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Harper’s Controlling Ways Are Costing Canadians Dearly

Posted by on Feb 27th, 2011 and filed under Nation, Recent Posts. You can follow any responses to this entry through the RSS 2.0. You can leave a response or trackback to this entry

By HAROON SIDDIQUI -- Toronto Star

CANADA pays dearly whenever Stephen Harper lets his ideology, partisanship, controlling nature or stubbornness trump common sense, or the advice of his ministers and civil servants.

While prime ministers have the final word, in Harper’s case it’s only his word that counts — regardless of the cost, at home or in terms of our world standing.

The Bev Oda scandal, for example, is as much about her possible contempt of Parliament over a doctored document, as it is about Harper’s uncritical commitment to Israel. The same pattern has been evident in several other controversies.

After Canada’s first-ever failure to win a seat on the UN Security Council, Harper minions blamed it on the 27 members who voted for Portugal. A better post-mortem came from Amr Moussa, secretary-general of the Arab League. In an interview last fall, he told me the 57-member Islamic Conference had voted as a bloc to protest Harper’s anti-Arab policies.

The tragic turmoil at Rights and Democracy, the Montreal-based human rights agency, was caused by Harper-appointed board members over three modest grants of $10,000 given to one Israeli and two Palestinian human rights groups after the 2008-09 Israeli attack on Gaza.

The board relentlessly hounded agency president Rémy Beauregard and he died of a heart attack after a tumultuous meeting. The staff revolted. The board fired three managers and sent in investigators, lawyers and auditors, ostensibly to ferret out improprieties. They found nothing.

The cost of this mess came to more than $1 million (about a tenth of the agency’s annual allocation). The bill included $50,000 to board member Jacques Gauthier for services rendered. He and another partisan director, Elliot Tepper, were rewarded with reappointments.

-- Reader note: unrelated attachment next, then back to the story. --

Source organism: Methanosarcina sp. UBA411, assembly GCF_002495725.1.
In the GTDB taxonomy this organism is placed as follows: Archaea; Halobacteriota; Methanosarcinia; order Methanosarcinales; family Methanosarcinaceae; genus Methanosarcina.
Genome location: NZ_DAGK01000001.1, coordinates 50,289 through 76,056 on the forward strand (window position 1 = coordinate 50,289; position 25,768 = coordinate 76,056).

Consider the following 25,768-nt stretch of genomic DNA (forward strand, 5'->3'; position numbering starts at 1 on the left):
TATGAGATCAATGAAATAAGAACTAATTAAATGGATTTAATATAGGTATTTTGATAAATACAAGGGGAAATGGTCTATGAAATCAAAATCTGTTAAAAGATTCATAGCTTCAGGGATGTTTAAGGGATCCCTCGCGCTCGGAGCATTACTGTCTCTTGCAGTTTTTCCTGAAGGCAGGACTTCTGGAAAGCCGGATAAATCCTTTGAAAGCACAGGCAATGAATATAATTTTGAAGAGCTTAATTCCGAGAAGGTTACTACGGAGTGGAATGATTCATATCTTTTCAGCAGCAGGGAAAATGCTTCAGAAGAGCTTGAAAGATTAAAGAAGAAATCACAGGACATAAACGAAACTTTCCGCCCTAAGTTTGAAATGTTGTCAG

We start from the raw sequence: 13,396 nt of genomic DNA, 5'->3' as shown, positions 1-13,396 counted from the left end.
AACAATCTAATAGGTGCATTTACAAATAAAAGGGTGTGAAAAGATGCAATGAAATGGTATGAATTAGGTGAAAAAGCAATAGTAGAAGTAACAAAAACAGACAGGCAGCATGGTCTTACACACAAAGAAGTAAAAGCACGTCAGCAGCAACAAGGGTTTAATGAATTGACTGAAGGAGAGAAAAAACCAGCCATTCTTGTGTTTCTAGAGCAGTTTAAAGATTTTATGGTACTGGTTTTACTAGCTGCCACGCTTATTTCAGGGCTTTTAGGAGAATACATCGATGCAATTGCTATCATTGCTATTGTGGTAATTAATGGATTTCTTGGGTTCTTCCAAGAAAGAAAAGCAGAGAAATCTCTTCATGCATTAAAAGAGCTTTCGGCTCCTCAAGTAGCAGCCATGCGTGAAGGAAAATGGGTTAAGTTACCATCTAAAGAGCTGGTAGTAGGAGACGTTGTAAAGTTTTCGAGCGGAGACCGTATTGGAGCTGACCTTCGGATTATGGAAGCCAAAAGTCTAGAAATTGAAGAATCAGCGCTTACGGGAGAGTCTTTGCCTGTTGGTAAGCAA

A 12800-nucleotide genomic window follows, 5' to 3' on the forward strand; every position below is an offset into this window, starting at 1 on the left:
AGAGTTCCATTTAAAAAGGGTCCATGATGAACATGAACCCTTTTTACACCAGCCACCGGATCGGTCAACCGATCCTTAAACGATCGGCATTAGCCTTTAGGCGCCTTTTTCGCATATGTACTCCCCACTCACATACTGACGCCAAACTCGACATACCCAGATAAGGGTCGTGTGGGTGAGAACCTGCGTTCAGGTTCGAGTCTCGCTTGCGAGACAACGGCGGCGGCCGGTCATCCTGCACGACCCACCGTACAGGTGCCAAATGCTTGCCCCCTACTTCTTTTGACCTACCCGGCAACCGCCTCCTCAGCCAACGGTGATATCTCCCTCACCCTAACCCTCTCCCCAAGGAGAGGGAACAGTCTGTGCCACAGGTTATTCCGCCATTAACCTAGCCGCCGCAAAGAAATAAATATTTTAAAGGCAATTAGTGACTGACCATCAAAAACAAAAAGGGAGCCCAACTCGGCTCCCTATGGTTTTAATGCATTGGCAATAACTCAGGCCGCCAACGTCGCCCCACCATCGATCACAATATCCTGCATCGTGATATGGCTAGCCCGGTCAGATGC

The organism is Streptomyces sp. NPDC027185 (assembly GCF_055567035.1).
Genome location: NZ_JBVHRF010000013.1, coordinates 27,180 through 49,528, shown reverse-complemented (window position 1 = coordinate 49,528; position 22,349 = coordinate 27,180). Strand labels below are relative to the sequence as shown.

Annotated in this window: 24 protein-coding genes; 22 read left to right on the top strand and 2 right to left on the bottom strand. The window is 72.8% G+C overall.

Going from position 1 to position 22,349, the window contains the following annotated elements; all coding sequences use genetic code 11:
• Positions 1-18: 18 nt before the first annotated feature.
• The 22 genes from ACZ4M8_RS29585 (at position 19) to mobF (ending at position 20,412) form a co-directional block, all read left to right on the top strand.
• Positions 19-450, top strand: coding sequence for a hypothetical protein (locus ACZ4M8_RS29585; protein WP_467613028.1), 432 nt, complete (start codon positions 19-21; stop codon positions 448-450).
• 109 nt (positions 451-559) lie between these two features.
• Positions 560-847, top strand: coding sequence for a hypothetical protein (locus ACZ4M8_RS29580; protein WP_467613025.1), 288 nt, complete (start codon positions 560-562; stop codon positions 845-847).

The Oda affair entails a funding cut to Kairos, a Toronto-based ecumenical group of 11 churches that has carried out development work abroad for 35 years.  It was refused $7 million not because it wasn’t “efficient and effective,” as Oda maintains. In fact, civil servants had given it top marks and recommended the renewal of its grant.

Immigration Minister Jason Kenney boasted in Israel that Kairos was cut off as part of his crackdown on anti-Semitism, implying that Kairos was anti-Semitic. Kenney said Kairos had advocated boycott, divestment and sanctions against Israel — it had not. It called only for an end to the occupation of Palestinian lands.

Kenney also cut off $1 million to the Canadian Arab Federation, whose president had criticized the Israeli attack on Gaza; in fact, he was only quoting Norman Finkelstein, a critic of Israeli policies.

Kenney then went after another critic of Israel, barring former British MP George Galloway from entering Canada. But that ill-considered decision was tossed out by the courts, giving Galloway an even bigger stage from which to berate Canada.

The ruining of our trade and strategic relationship with the United Arab Emirates was triggered by Ottawa’s move to protect Air Canada from competition by Emirates Air and Etihad Airlines. But that wasn’t all.

For two years, the Harperites wouldn’t even meet with the U.A.E. ambassador in Ottawa even though it was during the period when Canada was using a U.A.E. military airbase to get in and out of Afghanistan, and our wounded soldiers were being treated at a U.A.E. hospital. Now our $1.5 billion a year trade is at risk. And Canada is out at least $300 million for an alternate airbase.

Another Harper ideological blind spot led to the fiasco over this year’s national census. Ignoring the advice of Ministers Jim Flaherty and Tony Clement, as well as experts at Statistics Canada, Harper ordered that the mandatory survey be made voluntary. Despite a national outcry and the resignation of Canada’s chief statistician, he wouldn’t budge. Now Ottawa is set to spend $30 million extra only to get a less reliable national portrait, according to experts.

In yet another case of ignoring civil service advice, an annual grant of $3 million a year was slashed from the Forum of Federations which promotes Canadian-style federalism abroad.

An Ottawa source told me: “It’s hard to see why they wouldn’t extend the funding to the Forum, beyond that it was established by the Liberals. Maybe they’re just being vindictive.”


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